In February of 1999 I received a phone call from an associate producer of NBC’s Dateline. He had heard about me from the Eugene Methvin, the Reader’s Digest writer. He came right to the point, “will you go on camera with your story?” I said, “sure”. I felt that this was a tremendous opportunity to bring the attention of the plight of the union to the public and hopefully create some pressure on government to bring real reform to the union. Shortly after the “Dateline” call, the subcommittee called to inform me that they were going to hold a hearing exploring union democracy in HEREIU, an event I did not view as a coincidence. I confirmed later they knew that Dateline was going to do a program on the union.
During the following months I unloaded everything I knew on the Dateline producers. I sent them all the written material and documents I had kept and bombarded them with e-mail items as I recalled events and people. The information was invaluable to their research people. In June I was in D.C. for the on camera interview. I met the producers in the bar
of the St. Regis Hotel. Both were likeable enough and low key. They told me this was the “hardest job” they had ever done since it was so difficult to get the people to talk. They shot some film of me the following day, shots of me at the Department of Labor building and in front of the Capital (corny I thought). They even filmed me walking by the International headquarters. (I was hoping I wouldn’t run into anybody and I didn’t).
We drove out to Bethesda to a studio where I met the interviewer, a dark-haired woman with a patented smile and we began the interview. I never found my intellectual balance during the interview. I thought the questions posed by the woman were unprepared and somewhat inane. (In retrospect I don’t think we liked each other). I realized we had to inform the audience with basic info but the questions seemed to be too casual and unrelated. What bothered me most was the lack of narrative flow as we jumped from one aspect of the union to another. I knew they would edit the interview into some coherent story but it was disconcerting to me not to have a logical linear flow, (I think that way I guess). I was wired up, edgy and moved around in my seat. “Sit still” the producer said, he said in deliberately in the voice a parent or a teacher would use to a child and we all laughed. I sat still from that point on but when the interview was finished I turned and told the producer, “I don’t want to watch this”. He seemed comfortable with it telling me I did “fine”. It didn’t feel “fine”. I was also upset with myself for blowing the point that members could file RICO suits against unions that were defrauding them. I simply forgot it.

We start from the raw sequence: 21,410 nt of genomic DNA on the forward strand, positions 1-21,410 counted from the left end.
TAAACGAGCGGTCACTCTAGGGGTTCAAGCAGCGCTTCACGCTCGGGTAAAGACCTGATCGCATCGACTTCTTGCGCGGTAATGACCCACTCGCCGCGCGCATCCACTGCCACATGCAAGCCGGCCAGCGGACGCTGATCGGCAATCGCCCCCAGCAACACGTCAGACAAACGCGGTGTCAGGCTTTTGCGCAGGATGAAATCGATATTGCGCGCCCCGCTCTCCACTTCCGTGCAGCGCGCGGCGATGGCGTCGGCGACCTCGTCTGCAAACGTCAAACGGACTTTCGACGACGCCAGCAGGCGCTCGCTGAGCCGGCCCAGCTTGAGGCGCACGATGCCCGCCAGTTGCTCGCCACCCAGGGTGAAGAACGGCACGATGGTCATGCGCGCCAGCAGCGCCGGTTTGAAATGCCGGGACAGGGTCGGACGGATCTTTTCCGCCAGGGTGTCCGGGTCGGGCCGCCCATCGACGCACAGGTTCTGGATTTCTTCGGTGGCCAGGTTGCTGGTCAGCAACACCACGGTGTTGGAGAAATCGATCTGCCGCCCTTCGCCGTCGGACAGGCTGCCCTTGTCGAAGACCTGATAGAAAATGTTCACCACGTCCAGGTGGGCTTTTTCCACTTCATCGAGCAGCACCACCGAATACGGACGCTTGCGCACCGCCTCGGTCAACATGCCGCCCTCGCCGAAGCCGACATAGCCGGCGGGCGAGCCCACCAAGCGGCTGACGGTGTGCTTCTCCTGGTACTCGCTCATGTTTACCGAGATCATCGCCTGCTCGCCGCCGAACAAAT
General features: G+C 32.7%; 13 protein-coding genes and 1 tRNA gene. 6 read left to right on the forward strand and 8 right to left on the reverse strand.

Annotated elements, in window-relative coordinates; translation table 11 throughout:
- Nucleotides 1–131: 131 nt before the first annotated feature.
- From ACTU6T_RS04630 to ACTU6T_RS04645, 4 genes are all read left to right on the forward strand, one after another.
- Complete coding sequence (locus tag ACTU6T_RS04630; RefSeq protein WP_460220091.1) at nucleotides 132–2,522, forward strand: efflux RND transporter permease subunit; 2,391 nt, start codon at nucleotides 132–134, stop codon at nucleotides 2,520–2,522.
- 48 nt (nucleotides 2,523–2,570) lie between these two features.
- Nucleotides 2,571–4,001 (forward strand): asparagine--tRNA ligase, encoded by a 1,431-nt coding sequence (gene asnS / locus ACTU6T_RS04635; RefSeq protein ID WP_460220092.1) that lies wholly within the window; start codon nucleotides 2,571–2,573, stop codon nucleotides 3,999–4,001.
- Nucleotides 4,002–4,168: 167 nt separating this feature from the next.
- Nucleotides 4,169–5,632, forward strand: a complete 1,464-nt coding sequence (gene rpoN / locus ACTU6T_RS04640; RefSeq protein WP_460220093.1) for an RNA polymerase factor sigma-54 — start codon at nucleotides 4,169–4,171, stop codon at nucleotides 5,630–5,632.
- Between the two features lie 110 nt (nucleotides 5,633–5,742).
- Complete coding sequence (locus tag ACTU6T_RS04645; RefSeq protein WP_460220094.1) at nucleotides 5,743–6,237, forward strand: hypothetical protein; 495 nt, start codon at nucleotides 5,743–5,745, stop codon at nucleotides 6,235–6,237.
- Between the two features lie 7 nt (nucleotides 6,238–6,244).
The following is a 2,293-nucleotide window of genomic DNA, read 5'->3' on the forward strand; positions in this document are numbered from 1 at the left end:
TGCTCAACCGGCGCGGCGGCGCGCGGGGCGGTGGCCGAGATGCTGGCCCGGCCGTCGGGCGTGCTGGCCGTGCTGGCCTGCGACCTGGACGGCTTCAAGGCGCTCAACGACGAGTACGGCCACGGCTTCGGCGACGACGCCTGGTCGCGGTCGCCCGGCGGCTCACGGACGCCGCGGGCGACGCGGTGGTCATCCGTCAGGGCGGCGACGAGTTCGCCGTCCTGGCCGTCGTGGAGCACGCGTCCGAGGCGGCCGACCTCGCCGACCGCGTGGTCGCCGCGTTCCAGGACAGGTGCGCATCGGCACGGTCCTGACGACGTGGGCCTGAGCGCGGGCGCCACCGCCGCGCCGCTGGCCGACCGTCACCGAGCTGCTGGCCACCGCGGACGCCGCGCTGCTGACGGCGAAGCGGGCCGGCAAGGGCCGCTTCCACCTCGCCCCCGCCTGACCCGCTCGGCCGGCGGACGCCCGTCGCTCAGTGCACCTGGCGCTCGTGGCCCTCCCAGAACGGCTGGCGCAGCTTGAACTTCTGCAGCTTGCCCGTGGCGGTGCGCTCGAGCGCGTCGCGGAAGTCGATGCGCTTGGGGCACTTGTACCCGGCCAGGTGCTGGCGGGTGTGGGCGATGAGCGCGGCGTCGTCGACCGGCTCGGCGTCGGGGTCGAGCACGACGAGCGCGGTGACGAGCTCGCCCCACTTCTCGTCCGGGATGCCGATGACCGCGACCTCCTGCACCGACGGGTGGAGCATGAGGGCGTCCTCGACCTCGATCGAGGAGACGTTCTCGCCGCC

I had a busy time in D.C. I met with the Subcommittee staff that same week and provided them with information that would help during the hearing. I would keep contact with them until the hearing on July 21, 1999. As someone who voted Democratic 90% of the time I knew too well the anti-labor bias of Republican legislation and I find it hard to believe to this day that the Republican party which fights so ferociously against even a minium wage for working people and equally ferociously for business interests is truly for the average working person. However, I was pleasantly surprised by the staff who seemed genuinely concerned with the lack of democratic process in HEREIU and union corruption. Gunas was pleased with the meeting, “you’ve had a pretty productive week’ first Dateline and now us”, he said. I was impressed with Gunas who had a smooth, subtle intelligent approach to his work.